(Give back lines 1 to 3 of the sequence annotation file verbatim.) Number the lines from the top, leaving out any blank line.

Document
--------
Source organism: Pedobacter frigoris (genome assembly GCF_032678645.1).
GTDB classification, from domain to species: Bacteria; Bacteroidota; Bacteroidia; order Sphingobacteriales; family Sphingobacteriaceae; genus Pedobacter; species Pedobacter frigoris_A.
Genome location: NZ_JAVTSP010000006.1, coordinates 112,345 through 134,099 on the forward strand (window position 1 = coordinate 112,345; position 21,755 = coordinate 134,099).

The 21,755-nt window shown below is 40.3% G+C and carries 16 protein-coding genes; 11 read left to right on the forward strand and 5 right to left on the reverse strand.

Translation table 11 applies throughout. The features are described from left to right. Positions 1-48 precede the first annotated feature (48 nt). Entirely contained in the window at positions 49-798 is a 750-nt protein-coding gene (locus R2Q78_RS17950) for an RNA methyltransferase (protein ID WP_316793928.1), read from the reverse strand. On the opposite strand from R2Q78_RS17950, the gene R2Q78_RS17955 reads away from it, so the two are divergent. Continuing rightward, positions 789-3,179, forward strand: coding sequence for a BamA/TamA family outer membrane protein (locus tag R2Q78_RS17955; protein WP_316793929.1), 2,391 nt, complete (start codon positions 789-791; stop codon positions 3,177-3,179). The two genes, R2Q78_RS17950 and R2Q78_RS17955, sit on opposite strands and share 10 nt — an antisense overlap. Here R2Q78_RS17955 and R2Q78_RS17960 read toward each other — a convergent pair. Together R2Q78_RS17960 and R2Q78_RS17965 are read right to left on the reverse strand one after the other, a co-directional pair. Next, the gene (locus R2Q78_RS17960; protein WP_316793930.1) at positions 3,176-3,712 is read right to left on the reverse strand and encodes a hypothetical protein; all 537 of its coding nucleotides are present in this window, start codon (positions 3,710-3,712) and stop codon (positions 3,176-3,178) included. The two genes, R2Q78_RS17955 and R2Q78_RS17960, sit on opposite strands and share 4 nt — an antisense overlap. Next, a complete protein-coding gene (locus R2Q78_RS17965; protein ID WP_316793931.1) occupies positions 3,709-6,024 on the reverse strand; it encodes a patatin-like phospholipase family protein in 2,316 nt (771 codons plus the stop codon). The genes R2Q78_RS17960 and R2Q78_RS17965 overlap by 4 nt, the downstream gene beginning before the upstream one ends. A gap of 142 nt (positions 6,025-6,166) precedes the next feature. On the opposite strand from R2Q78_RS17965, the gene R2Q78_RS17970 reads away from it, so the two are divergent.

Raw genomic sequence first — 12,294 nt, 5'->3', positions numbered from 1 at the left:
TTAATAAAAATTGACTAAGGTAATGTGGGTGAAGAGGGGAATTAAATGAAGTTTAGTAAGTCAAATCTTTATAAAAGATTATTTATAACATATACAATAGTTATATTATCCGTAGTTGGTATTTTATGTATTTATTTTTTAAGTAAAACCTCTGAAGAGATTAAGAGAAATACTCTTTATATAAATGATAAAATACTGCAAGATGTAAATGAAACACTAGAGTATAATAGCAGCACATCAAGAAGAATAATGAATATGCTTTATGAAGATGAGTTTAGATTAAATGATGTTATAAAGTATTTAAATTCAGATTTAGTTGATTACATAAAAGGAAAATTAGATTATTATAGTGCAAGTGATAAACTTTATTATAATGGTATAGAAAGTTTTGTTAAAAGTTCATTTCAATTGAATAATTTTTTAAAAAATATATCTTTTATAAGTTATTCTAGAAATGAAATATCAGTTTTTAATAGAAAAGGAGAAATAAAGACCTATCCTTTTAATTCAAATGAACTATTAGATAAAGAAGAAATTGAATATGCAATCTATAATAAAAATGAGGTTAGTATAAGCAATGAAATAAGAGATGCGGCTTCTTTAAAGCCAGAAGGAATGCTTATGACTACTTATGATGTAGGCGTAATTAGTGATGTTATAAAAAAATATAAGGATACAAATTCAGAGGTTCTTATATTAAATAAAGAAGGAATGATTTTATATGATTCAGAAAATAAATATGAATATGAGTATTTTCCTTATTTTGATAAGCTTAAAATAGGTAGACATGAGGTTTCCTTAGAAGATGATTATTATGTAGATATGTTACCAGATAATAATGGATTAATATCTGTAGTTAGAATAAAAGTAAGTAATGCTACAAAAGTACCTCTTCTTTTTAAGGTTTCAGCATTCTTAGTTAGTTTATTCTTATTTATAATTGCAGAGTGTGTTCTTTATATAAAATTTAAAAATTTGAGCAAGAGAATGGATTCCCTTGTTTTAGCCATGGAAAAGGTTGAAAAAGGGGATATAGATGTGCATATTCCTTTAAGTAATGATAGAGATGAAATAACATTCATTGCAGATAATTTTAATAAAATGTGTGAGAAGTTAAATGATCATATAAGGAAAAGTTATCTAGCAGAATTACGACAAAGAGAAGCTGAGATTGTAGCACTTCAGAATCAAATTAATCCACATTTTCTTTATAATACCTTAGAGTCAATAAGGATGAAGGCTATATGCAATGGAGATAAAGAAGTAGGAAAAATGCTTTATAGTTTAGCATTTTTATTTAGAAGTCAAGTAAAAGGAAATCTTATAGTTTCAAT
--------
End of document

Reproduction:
Source organism: Pedobacter frigoris (genome assembly GCF_032678645.1).
GTDB classification, from domain to species: Bacteria; Bacteroidota; Bacteroidia; order Sphingobacteriales; family Sphingobacteriaceae; genus Pedobacter; species Pedobacter frigoris_A.
Genome location: NZ_JAVTSP010000006.1, coordinates 112,345 through 134,099 on the forward strand (window position 1 = coordinate 112,345; position 21,755 = coordinate 134,099).